Universal welfare and its costs
Director of the Division of Planning and Coordination, Korea Economic Research Institute
Last November the National Assembly approved a bill that requires the government to fully subsidize the costs of child-care for all children between 0 and 2 years old. As a result of this bill, parents with children under the age of 3 do not have to pay for their child’s day-care services regardless of their income levels. This policy is a part of ‘universal welfare’ because it is not only for the poor, but also for the rich. But what is the result of this policy?
According to news reports, 16 local governments asked the central government to fully compensate their expenditures on free child-care due to the fear that the budget for child care would be depleted. Without compensation from the central government, they argued that most of the local governments would be on the verge of bankruptcy. The notion that local governments would go bankrupt might be overblown, but this shows the seriousness of the fiscal burden on local governments derived from the free child-care policy.
The child-care policy is just one example of the recent trends on welfare policies among Korean politicians. Most politicians insist that welfare expenditures should be expanded and that all people should benefit from the government welfare programs. They especially focus on the expansion of universal welfare. In addition to the existing universal welfare programs such as national pension and national health insurance, politicians argue that the universal welfare should be extended to the new areas such as education, medical care, school lunch and child care. They insist that free education, free medical care, and free child-care services should be provided to all people by the government. Their ultimate goal is to transform Korea into a welfare state similar to European nations.
Is universal welfare the spirit of the current age? It might be a popular trend of the current age, but it is not the proper direction for Korea because it is not truly free. There are no free lunches. Someone has to pay for it. Thus, the government has to raise the tax rates to finance the welfare expenditures. As we have seen in the case of local governments financially burdened by free child-care bill, the expansion of free universal welfare programs will hurt the fiscal soundness of both local and national government.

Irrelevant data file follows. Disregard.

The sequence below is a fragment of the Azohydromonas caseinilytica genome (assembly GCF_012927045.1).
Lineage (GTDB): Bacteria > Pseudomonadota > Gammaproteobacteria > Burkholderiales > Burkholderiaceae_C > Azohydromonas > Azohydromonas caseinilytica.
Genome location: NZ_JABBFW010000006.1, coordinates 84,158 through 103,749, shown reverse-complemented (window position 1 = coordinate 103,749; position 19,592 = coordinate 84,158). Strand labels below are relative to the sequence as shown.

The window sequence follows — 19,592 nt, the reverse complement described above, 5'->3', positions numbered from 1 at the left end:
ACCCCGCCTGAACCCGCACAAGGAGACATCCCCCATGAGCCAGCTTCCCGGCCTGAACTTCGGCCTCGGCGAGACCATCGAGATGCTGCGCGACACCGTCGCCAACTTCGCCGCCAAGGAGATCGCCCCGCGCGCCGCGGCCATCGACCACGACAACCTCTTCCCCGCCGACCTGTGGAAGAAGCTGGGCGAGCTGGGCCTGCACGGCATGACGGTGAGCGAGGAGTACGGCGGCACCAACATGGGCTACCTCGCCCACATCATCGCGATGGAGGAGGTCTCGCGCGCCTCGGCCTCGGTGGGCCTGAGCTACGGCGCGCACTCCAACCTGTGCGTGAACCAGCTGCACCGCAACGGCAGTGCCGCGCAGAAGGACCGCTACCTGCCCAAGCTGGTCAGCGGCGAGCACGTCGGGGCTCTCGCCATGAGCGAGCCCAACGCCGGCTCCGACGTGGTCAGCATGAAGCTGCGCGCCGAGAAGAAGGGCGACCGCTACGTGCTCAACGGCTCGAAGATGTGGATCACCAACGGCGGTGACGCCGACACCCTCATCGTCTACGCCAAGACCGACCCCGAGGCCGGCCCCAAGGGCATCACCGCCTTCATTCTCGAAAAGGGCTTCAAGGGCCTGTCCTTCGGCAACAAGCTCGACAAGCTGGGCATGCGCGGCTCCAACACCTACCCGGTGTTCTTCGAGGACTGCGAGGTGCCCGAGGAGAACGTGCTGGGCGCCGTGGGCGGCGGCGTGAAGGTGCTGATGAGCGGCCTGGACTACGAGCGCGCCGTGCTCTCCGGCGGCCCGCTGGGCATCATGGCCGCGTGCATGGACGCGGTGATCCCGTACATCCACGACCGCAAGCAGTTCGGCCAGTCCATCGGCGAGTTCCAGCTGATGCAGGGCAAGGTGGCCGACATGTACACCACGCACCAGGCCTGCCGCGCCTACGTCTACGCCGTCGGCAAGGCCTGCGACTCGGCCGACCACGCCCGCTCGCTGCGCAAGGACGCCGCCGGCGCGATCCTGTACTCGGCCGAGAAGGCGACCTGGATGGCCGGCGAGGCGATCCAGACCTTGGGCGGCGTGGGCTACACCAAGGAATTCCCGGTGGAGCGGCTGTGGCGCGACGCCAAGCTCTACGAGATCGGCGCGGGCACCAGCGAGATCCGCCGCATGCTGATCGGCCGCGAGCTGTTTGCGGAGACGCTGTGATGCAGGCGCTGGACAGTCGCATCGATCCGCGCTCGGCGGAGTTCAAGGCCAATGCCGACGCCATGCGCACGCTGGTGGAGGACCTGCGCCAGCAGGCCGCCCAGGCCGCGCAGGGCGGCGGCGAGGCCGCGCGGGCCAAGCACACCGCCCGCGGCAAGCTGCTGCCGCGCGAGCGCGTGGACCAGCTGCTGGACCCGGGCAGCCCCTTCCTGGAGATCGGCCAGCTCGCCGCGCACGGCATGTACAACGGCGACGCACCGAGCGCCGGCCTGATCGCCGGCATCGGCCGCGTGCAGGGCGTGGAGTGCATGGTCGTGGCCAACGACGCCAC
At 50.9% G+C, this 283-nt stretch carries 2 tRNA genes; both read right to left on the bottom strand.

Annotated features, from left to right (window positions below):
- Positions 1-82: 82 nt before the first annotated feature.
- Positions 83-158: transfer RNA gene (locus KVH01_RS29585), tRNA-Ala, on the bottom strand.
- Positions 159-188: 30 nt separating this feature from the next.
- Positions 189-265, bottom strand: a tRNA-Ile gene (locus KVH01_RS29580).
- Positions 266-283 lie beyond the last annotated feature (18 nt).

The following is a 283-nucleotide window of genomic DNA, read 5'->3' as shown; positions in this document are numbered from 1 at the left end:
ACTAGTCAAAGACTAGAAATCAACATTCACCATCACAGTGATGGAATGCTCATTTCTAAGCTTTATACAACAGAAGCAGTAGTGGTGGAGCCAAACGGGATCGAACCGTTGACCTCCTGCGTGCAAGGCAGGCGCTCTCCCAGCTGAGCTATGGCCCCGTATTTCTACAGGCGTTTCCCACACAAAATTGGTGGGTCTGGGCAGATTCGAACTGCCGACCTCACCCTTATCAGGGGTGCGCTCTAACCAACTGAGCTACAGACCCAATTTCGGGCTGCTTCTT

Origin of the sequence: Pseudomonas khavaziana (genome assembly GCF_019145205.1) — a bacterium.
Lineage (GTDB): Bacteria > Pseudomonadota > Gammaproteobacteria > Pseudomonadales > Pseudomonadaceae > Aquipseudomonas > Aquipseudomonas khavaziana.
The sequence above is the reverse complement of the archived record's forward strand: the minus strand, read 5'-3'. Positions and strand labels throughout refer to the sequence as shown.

In order to finance the universal welfare system, raising the taxes for the rich alone will not be enough. Even the poor would have to pay more taxes. If the welfare program was instead designed only for the poor and efficiently implemented, the poor would not need to pay additional taxes. But under the current universal welfare system, the poor will also pay taxes to finance the welfare for the middle-income earners. The universal welfare system will make the government take away resources from the poor and give these to middle class. This is the outcome of the universal welfare system. Raising taxes for universal welfare programs will discourage the incentives to work and invest. This will limit economic growth and creation of jobs. Then more people will become dependent on welfare. It is the vicious cycle of universal welfare.
Also arguments for universal welfare so far are based on the assumption that the universal welfare system can be financed by only raising taxes. However, it is not easy to raise tax. Sometimes it is impossible to raise tax rates politically. In this case, government should issue the bonds or print more money. But this method will not be sustainable and hurt the fiscal soundness of the government. The fiscal crisis in eurozone nations such as Greece and Italy resulted from the expansion of universal welfare without raising government revenues.
The tax hike for the universal welfare will curb the growth of the Korean economy. The introduction of the universal welfare system without raising taxes will hurt the fiscal soundness and lead to the path to Greece or Argentina. Why should we choose the road to serfdom?